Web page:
We hear of Christmas by candlelight in Kiev;
we think on the borrowed cave, rude shelter in which to bear life.
We hear of twins reunited – thank God! – with their family before Christmas.
We cannot help wonder how such small lives can bear such high drama;
we look into the manger, see the infant nestled in a food trough, while somewhere out of sight Herod feasts, unaware yet of the threat.
We know the complications of this life: Covid and cancer, crashes and climate change and corruption; we have heard even that love is but the prelude to grief – oh, but that it is glorious while it lasts.
We see his mother Mary bow her head to kiss her child.
Somewhere to the east, a magus finds another sign, another kiss yet to come, and shivers.
Joseph looks to, and away, back again at his wife and his son. He doesn’t know where to look. This is a wild introduction to married life. He wonders how he will sustain, maintain a family on dreams.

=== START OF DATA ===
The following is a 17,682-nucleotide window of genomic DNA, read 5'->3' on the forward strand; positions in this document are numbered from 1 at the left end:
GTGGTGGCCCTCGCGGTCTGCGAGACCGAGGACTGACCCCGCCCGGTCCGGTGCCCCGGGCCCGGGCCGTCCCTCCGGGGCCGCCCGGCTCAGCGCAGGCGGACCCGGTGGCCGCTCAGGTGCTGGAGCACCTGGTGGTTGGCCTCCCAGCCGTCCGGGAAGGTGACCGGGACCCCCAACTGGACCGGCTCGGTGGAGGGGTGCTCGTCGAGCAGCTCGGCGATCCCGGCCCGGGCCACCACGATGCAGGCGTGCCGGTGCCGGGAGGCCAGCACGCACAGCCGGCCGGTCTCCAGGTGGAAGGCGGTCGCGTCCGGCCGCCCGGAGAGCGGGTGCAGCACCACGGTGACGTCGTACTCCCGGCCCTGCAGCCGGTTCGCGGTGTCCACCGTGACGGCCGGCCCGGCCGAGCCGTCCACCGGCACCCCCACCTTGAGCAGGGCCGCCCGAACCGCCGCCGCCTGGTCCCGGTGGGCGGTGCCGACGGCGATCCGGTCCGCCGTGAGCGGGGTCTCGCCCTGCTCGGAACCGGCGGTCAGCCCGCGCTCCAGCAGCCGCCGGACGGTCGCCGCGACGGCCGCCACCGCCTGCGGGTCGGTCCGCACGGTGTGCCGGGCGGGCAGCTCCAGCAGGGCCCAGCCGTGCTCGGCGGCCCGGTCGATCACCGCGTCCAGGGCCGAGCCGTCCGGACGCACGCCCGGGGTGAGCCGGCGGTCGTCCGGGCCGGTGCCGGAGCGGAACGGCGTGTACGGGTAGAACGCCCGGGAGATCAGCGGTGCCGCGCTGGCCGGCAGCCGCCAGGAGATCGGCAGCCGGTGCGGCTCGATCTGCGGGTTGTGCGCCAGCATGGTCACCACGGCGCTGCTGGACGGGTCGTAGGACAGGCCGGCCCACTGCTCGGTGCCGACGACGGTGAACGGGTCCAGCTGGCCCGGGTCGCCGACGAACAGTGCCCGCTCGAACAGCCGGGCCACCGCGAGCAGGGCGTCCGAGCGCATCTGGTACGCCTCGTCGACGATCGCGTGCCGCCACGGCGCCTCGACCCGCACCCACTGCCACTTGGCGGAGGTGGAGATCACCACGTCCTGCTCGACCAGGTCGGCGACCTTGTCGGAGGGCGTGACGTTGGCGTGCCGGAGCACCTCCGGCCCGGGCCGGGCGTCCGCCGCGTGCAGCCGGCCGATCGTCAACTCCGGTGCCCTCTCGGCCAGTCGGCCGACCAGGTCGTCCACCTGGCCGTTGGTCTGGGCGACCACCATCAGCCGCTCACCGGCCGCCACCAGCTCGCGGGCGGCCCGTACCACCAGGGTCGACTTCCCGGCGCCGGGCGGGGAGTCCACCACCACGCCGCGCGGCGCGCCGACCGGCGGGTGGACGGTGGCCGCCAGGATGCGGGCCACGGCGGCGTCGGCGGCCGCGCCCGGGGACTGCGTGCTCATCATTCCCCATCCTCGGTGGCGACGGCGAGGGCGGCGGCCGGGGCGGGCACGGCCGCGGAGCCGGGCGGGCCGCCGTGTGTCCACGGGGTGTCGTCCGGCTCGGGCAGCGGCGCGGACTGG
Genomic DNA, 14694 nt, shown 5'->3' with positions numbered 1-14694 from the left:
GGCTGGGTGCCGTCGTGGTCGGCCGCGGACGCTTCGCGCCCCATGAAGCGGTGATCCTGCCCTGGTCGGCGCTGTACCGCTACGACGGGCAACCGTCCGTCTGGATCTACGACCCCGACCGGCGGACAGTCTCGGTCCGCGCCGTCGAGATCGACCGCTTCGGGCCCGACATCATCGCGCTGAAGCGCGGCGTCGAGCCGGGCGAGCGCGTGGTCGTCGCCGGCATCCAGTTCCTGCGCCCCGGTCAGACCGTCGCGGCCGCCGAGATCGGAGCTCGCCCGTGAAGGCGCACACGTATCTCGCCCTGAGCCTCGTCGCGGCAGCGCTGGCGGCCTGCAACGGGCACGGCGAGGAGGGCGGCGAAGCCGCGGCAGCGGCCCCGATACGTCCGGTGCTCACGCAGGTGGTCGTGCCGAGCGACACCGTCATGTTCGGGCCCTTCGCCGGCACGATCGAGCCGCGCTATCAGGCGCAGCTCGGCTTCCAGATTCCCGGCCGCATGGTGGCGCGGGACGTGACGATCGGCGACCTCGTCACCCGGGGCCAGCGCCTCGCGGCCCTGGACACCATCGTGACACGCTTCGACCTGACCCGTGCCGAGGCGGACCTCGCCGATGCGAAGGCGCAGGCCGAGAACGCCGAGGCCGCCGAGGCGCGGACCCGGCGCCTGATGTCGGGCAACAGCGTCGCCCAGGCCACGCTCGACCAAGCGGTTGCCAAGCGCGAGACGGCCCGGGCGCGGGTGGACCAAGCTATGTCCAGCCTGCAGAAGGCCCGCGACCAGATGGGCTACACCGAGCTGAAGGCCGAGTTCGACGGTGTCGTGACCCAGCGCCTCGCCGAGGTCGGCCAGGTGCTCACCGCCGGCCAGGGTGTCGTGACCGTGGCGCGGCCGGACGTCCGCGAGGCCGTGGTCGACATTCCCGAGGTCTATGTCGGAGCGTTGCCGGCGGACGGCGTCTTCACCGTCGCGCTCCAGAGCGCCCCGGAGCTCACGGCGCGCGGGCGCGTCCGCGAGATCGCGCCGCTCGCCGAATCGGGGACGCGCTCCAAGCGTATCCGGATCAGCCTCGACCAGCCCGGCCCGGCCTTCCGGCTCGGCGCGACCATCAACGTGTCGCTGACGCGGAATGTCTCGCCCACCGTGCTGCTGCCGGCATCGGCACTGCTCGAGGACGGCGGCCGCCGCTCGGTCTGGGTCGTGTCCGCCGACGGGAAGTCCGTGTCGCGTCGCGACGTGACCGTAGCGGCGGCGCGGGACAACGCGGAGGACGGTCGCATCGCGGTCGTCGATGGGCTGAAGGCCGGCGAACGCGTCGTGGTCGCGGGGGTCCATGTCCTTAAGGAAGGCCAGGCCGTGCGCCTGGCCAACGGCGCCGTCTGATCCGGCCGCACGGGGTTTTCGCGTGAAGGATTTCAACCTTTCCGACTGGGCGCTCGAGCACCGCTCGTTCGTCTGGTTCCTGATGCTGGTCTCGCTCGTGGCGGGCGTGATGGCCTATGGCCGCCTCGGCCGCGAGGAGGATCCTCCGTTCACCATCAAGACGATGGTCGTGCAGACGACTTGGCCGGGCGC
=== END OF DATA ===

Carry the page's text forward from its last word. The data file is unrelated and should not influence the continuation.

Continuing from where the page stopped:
We wonder what we might have done to fulfill the angels’ promise: peace on earth, goodwill, joy to the world.
Gracious One, we see your answer, swaddled in cloth and tender flesh, one with us.
You called him Jesus, because he would save us from our sins, ourselves, if we will but bend our way to Bethlehem, find the humblest child of God, and prostrate ourselves before them.
He is the way, the truth, the life: the way that leads to rock that does not pulverize but protects, the crag, the shelter; the truth of a baby’s cry, uncompromising and full of the needs of all humankind, answered by tenderness that gives of itself to feed the other; the life which will defeat even death, so full it is of the grace of God, God’s love for life, our lives, born anew even today.
Here is joy for the world.